Yanji: Living like a three-year-old

My favorite Yanji memory in February was hiking trips to 帽儿山 (Hat Mountain) with my grandpa.  Sometimes we would take the long and easy routes, and sometimes we would trek up the steeper sides through the snow.  Either way, each visit to the mountain was peaceful and fulfilling with conversations about my toddler days and reviewing daily Chinese customs.  My grandpa naturally patient, so sometimes I would ask him questions just to hear his own thoughts and let him put a smile on my face.

I’ve gone back to Yanji before to visit family, but this time around I had a new understanding of my hometown.  For the first time, I returned to this city by myself and lived with my grandparents (姥姥 and 姥爷) like I did sixteen years ago.  My 姥姥 told me endless stories that I can now understand as an adult, which made me value my family and family friends more than before.  Chinese put family above all else, and in my case I would agree to this tradition.  No matter where I go or how successful I am, my family will worry the most about my safety and make sure I am living well.

Yanji is extremely small compared to Beijing but it has everything you need to live a comfortable life.  You can probably drive from the east to west in 30 minutes and walk to the closest supermarket within 10 minutes from any apartment complex.  It’s surprising that we have an airport, but I’m not complaining!  In my post on Yanji food, there’s a photo of the east supermarket, where you are promised to find fresh vegetables and meat picked and butchered every morning.

Back then, I could read the local newspaper and recognized all the characters on shop signs.  Let’s see if my Chinese classes will let me reach my writing ability of when I was three

Quite sad to see how much of the language I forgot. With effort from memorization and educated guesses, I recognize 90% of these words.

I also visited my paternal grandparents (爷爷奶奶) in 安图 (Antu) for a day, but it was so cold and windy that the only reason to go outside was to use the outhouse.  My 爷爷 said I used to go outside just to see the fields, as if they would magically move or grow corn on their own.  I didn’t feel the need to freeze my face off just to see an open field, but I did visit the chickens, who hatched some eggs just in time for our dumplings.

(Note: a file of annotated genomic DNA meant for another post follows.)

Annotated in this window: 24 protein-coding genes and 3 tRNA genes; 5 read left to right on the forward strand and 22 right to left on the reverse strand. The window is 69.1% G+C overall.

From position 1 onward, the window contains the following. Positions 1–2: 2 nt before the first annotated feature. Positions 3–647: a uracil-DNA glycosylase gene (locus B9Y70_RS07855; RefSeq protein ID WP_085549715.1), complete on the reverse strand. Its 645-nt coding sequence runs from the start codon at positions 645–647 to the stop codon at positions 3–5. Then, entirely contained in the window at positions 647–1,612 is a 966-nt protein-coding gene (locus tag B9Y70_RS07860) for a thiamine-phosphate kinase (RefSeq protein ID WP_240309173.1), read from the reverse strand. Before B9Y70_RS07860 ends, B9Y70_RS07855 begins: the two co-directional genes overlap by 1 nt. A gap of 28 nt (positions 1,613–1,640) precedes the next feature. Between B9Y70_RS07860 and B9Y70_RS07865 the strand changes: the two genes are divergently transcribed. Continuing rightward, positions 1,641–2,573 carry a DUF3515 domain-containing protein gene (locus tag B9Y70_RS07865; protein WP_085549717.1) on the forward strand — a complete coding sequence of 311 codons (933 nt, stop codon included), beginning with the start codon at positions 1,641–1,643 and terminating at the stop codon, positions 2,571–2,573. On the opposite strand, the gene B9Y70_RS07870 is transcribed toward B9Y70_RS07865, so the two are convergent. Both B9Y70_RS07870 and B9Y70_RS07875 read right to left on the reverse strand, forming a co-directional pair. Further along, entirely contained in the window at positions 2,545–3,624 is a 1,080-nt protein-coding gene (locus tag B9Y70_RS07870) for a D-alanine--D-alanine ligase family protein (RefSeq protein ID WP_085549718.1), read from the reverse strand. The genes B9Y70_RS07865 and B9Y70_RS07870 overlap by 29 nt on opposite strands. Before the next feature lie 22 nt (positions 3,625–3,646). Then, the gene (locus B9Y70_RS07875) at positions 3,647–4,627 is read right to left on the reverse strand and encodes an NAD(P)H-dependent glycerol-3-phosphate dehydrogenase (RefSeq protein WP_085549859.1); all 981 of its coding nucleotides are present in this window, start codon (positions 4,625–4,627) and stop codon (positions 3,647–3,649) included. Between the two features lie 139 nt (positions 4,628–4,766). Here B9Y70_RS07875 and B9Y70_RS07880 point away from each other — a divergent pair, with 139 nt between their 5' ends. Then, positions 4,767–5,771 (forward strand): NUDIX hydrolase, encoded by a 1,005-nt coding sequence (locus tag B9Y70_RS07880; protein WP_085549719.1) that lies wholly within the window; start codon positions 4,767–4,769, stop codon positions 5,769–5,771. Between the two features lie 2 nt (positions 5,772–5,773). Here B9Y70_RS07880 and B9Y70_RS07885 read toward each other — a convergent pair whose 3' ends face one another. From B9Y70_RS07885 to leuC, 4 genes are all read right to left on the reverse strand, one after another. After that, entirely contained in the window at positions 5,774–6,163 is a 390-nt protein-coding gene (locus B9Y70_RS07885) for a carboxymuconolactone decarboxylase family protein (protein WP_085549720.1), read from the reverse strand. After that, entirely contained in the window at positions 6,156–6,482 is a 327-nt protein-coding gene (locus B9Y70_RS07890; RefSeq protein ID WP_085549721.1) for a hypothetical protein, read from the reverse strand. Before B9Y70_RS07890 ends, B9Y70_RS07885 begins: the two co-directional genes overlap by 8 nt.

Those twelve days in Yanji, I didn’t think much of how I spent them, but looking back now that life was quite luxurious.  A typical day would start at 6:30am (老人 like to wake up super early), have breakfast, free time, prepare for lunch, eat lunch, free time, prepare for dinner, eat dinner, watch some TV, and sleep at 9:30pm.  The spaces for free time consisted of either hiking, shopping, walking around, or simply sitting around.  I had time to read one of my favorite books, Pride and Prejudice, and my cousin taught me a middle school pastime of folding little stars.  With no internet, I sometimes didn’t know what to do with myself and felt behind in preparing for the semester ahead of me.  I had to remind myself that I was on vacation and that I’ll worry about everything once it’s time.

On one of our hikes, my 姥爷 told me how important it is to find a hobby I am passionate for.  When he was young, he didn’t know what to do and settled for what he could find.  He had an interest in singing and writing songs, but only after retirement has he started to take it seriously.  Nowadays, he looks over his music sheets for the 二胡 (string-fiddle) everyday and makes cameos for radio shows and local television shows.  He also joined the local orchestra which performs two or three times a year and guest sings along with his sister.  These are great ways to enjoy retirement but had he focused more on his singing, who knows where he would be now!  I went to one of his rehearsals, which motivated me to work even harder to improve my dancing:

Upon leaving Yanji for my semester Beijing, I felt lucky to have lived in places outside of Yanji.  This city would be suitable if I were ready for a static life of having a job and raising kids, but there is limited room for growth and opportunity, just like any small town.  I lived like a queen having eight hours of sleep every night and revisiting childhood memories, but I can’t do that forever if I want to make new memories here in China.  And so began my adventure at Tsinghua, which I will finally (finally!!) start posting about.

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